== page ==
Testing in the face of
Suppose that you have a program that runs another program and uses its output; for example, you have a high level analysis program that runs a low level state gathering command (or several commands) to gather various information. Here is something that I have recently learned the hard way:
You really want to give your high level program an option to get this status output from a file instead of by running the commands.
Doing this saves you from having to recreate a specific scenario each time you want to test how your high level logic handles the situation. Instead, you reproduce each scenario once, save the output of the low level state gathering tools, and test your program offline. Speaking from personal experience, this avoids a lot of tedium and makes it entirely sure that you're re-testing exactly what you think you're re-testing, not a slightly different scenario.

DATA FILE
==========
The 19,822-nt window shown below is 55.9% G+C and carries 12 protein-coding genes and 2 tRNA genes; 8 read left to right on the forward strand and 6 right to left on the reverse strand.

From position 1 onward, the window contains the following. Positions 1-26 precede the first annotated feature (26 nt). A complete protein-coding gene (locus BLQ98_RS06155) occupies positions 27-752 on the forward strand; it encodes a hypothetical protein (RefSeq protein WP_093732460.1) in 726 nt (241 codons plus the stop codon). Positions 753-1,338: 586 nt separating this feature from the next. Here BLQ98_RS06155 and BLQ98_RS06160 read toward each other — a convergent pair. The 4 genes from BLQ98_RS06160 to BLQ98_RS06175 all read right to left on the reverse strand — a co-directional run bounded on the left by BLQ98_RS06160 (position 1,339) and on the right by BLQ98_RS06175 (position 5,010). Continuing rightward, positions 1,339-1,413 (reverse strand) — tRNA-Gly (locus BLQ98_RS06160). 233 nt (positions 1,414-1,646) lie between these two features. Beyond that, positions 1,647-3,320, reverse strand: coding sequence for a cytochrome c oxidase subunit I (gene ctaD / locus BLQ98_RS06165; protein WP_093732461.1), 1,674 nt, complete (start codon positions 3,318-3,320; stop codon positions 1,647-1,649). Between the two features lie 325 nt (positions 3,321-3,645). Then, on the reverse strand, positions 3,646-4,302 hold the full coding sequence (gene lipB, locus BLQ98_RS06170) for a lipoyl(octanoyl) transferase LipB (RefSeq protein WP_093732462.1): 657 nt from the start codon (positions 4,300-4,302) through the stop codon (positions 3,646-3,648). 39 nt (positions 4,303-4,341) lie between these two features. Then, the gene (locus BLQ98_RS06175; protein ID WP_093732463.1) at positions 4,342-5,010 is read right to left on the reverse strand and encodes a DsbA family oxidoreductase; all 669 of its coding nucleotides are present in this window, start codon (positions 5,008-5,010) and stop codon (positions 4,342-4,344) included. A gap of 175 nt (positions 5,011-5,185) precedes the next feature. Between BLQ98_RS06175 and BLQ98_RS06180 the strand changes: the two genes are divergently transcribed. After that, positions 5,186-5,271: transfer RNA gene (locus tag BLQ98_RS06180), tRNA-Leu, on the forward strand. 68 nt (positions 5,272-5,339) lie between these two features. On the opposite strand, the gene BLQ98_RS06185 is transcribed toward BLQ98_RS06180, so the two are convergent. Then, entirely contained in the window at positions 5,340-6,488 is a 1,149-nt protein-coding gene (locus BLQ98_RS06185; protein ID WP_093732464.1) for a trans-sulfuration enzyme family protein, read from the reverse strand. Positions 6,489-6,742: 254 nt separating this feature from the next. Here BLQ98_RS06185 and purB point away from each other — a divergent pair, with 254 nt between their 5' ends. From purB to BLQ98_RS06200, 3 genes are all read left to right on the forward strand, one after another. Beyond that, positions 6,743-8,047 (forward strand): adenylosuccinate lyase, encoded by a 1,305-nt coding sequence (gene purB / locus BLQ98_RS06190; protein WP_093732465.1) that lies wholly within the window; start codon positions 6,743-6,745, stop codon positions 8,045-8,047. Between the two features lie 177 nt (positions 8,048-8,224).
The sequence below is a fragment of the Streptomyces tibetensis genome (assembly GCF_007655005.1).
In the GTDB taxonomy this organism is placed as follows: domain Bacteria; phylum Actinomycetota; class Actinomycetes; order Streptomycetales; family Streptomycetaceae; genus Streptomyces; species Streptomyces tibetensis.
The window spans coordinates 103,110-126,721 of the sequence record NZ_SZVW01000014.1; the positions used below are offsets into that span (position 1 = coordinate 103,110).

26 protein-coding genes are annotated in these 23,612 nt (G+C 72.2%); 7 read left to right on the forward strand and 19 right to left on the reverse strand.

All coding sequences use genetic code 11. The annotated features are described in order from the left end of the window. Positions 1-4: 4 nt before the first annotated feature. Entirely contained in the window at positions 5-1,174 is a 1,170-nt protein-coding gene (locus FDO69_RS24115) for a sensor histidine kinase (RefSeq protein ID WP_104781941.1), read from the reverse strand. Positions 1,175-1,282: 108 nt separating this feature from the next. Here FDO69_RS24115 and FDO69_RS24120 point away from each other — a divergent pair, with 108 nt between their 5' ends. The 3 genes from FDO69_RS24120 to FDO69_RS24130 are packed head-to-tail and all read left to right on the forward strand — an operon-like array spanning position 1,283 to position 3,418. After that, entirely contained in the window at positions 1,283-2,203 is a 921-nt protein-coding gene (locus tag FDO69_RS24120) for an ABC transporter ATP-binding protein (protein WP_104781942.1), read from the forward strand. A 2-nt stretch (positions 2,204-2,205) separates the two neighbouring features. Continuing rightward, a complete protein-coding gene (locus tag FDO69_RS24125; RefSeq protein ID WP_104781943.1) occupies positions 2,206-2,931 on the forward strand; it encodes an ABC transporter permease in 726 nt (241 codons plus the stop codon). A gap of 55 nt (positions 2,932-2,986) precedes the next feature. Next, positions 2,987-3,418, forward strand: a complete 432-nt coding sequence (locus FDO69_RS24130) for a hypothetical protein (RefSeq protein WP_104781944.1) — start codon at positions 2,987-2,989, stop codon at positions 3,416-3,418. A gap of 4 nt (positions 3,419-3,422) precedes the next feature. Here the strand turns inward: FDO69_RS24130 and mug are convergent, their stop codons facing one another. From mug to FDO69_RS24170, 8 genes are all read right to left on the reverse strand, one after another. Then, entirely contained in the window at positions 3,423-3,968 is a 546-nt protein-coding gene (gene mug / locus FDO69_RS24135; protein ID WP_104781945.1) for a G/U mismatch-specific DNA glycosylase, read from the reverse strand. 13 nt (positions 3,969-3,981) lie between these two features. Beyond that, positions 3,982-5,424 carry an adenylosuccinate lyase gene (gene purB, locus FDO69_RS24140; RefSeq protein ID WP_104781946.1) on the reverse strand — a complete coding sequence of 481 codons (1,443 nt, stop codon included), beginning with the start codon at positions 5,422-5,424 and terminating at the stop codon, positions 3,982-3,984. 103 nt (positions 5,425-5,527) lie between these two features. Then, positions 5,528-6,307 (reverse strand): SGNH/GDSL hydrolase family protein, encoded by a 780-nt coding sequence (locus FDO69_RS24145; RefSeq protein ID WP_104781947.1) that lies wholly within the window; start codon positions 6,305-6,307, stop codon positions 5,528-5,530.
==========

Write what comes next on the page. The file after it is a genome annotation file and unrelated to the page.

There are two things to watch out for with this approach. Obviously, this only really works when you have the output of the low level tools nailed down; it's fairly pointless if you're still determining what information they have to output and what format it needs to be in. Second, you need to be sure that your low level tools really always produce the same information (and in the same format) on all of the systems you're going to run your high level program on.
(I have run into some cases where this wasn't so, even when I wrote the low level tools myself, because some systems just didn't provide some bits of information or reported the same scenario in different ways. Of course, this is unpleasant to find out at any point in development.)